"I’m thinking about doing another movie…" Jamie O in a moment of deep contemplation. Photo: Brent Bielmann
Yesterday, for Jamie O’Brien, was in 2012. One of the world’s best surfers had slipped into a two-year rut of beers and belly fat. And while he was still surfing at a phenomenal level, he wasn’t the same old Jamie. It took him 700 days to arrive at today but he’s emerged a new man. Jamie is now slim and toned, focused and fired up. He’s getting more good waves at Pipe than anyone, butt-stalling switch-stance at Backdoor and doing some of the biggest carves you ever did see. He’s back to being that talented and volatile Jamie O’Brien, and one can only wonder what tomorrow may bring. —Brendan Buckley
JAMIE: It’s weird; I slacked off for two years — just cruised and drank beers. Before this winter, I snapped out of it. I realized these are the years of my prime. I need to take care of myself, eat well, train and be healthy. So that was the attitude this year. It was finally time.
I started training in September. And by early November, I had cut 20 pounds. Riding bikes, eating really lean…I changed my whole program. I’ve been working with Kahea Hart — waking up 6 a.m. every day. We do a lot of plyometric work, a lot of cardio, put in a lot of sweat and pain. In our class it’s Makua Rothman, Billy Kemper and a few other friends. It’s a good, tight-knit group. I started earlier than them, so I was already in good shape by the time they joined, and they tripped out. Now, I catch people off guard all the time, like, “Jamie’s fit? What’s going on here?”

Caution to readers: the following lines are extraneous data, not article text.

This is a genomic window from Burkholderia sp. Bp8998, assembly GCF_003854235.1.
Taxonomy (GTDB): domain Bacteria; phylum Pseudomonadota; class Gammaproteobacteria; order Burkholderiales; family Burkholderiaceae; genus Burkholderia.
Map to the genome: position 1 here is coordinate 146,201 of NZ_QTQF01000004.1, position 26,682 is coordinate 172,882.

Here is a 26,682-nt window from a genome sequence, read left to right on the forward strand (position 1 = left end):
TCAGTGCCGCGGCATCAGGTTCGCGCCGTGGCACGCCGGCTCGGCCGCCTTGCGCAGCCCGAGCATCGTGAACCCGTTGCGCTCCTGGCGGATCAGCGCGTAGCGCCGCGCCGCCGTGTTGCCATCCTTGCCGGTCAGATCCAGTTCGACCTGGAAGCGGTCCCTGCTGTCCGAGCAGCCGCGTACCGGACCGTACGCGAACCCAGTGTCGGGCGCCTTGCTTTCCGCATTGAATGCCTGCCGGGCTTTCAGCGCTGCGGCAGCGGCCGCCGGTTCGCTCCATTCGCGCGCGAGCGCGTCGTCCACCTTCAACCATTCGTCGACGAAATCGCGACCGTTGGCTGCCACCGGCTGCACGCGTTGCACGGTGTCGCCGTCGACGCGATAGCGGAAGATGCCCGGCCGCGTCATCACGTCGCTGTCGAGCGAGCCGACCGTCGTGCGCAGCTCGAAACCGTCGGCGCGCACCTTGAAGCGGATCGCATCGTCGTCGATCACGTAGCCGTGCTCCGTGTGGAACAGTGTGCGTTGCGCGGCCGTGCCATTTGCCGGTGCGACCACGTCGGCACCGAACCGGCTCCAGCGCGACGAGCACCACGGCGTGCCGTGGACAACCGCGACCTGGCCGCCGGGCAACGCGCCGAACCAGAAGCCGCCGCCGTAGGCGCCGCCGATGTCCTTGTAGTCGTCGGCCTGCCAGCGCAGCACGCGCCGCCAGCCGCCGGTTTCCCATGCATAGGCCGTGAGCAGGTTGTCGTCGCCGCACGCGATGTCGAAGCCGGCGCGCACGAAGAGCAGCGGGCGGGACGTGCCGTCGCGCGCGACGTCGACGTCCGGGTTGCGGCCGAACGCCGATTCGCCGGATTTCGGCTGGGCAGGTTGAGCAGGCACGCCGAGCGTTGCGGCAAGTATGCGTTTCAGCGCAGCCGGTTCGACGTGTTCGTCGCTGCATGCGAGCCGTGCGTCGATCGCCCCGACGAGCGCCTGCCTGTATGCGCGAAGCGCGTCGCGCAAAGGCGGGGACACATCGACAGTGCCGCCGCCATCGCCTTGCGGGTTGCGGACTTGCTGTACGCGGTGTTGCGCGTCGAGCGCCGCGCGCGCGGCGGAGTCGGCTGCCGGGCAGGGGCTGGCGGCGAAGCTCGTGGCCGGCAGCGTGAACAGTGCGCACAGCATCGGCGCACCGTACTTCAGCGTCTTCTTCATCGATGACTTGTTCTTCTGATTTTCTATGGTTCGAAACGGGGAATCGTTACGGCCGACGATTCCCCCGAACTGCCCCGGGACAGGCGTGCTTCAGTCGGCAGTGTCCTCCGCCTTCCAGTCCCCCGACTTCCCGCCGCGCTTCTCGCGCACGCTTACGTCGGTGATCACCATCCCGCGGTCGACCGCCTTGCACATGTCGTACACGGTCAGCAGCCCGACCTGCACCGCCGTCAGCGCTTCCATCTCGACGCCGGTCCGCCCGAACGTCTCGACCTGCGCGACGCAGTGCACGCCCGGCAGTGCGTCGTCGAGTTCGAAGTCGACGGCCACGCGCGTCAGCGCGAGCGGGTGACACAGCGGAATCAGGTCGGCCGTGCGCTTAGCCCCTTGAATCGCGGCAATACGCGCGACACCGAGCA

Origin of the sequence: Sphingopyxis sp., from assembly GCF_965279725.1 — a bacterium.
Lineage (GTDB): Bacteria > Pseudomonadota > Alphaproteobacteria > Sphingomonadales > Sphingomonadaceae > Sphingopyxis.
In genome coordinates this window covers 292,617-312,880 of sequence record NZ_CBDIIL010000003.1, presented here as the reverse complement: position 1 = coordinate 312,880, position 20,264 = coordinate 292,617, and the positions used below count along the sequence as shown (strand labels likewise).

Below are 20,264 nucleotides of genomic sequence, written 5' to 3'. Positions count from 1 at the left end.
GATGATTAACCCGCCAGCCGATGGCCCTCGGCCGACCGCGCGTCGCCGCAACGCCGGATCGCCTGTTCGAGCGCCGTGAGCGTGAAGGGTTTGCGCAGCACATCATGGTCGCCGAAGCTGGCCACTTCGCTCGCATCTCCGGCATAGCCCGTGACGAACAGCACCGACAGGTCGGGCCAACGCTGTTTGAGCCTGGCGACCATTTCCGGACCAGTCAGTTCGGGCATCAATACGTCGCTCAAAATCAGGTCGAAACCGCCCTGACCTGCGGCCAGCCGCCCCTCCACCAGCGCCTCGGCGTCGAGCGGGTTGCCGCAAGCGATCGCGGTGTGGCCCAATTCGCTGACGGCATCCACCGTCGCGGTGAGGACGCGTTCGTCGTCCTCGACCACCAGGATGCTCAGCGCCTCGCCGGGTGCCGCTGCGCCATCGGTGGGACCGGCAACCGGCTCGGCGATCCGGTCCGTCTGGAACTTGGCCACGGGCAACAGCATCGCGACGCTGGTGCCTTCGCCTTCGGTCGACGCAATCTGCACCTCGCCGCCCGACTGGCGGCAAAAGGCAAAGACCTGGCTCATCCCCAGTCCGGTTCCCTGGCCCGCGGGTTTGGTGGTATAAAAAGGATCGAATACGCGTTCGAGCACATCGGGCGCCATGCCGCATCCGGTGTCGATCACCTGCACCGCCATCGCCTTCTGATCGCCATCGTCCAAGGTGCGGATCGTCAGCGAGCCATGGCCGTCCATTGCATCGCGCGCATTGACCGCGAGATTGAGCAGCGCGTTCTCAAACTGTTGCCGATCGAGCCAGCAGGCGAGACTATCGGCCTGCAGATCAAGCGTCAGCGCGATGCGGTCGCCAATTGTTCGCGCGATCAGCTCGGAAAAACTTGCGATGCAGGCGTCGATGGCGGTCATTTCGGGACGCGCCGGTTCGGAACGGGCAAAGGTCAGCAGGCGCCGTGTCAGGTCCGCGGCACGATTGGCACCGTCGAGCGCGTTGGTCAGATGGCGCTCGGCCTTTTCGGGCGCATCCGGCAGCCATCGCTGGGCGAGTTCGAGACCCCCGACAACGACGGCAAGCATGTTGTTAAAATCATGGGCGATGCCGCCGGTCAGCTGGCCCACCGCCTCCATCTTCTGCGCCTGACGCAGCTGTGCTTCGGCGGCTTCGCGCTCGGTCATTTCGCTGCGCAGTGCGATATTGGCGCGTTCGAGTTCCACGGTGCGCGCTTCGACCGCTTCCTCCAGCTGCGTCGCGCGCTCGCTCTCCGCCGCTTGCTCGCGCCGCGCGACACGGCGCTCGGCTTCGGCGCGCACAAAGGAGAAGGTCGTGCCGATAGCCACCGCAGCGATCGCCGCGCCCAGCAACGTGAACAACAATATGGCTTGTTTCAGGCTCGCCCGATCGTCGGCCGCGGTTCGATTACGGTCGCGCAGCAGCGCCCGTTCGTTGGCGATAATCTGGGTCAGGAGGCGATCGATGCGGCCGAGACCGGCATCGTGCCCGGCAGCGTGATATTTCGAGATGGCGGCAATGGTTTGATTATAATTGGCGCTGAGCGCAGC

I got to a point where I felt like I was pretty much getting paid to get barreled. But lately, I’ve been more into doing big turns. And honestly, I kind of stopped doing airs, because I stopped surfing those kinds of waves. When I go to Bali I don’t want to surf Canggu anymore. I’m over surfing 2- to 3-foot waves. I kind of get bummed because I know I can still do airs, but I’m just not drawn to them anymore. When I go on a surf trip now, I only go when I know it’s going to be perfect and barreling. That’s key for me. I think with my movie, Who Is JOB, I proved that I could surf anything and that was the biggest point I wanted to make. Now I just want to surf good waves.
Pipeline is war. Someone asked me today, “How do you feel when you surf Pipeline?” and I said, “Angry.” There are so many people out there from all over the world and guys are always getting in the way. It’s all so negative and angry. Some days at Pipe, I’ll get eight perfect ones and other times I’ll go out and not even catch a wave. It is my favorite break and I definitely have days where I’m happy and positive and stoked. But most of the time, it’s so stressful out there. I’d love to just paddle out one day and get barreled and not have a worry.
I’m thinking about doing another movie. It’s hard though; I’ve got to find the budget and the people to be in it. But I definitely have some new destinations on my mind where not many people have been, so I feel like I could show people something they haven’t seen before.